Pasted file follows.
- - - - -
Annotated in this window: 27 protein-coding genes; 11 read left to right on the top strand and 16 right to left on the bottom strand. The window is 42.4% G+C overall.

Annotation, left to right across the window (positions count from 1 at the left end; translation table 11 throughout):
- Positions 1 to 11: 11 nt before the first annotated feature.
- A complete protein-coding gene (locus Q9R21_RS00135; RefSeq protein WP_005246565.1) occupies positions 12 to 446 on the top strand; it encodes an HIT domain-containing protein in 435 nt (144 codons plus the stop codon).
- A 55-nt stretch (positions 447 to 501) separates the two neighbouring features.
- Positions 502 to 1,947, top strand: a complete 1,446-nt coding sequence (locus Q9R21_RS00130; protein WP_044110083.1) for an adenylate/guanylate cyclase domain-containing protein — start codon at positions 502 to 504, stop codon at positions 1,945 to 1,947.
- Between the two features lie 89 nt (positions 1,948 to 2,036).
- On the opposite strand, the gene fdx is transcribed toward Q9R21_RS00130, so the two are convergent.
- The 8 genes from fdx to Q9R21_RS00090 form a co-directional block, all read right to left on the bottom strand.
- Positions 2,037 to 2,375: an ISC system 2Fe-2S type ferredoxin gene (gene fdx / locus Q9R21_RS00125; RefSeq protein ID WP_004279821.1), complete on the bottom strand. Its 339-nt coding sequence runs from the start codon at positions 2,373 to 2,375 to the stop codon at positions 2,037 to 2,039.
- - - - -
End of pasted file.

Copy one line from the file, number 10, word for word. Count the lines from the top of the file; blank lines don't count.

- Positions 2,037 to 2,375: an ISC system 2Fe-2S type ferredoxin gene (gene fdx / locus Q9R21_RS00125; RefSeq protein ID WP_004279821.1), complete on the bottom strand. Its 339-nt coding sequence runs from the start codon at positions 2,373 to 2,375 to the stop codon at positions 2,037 to 2,039.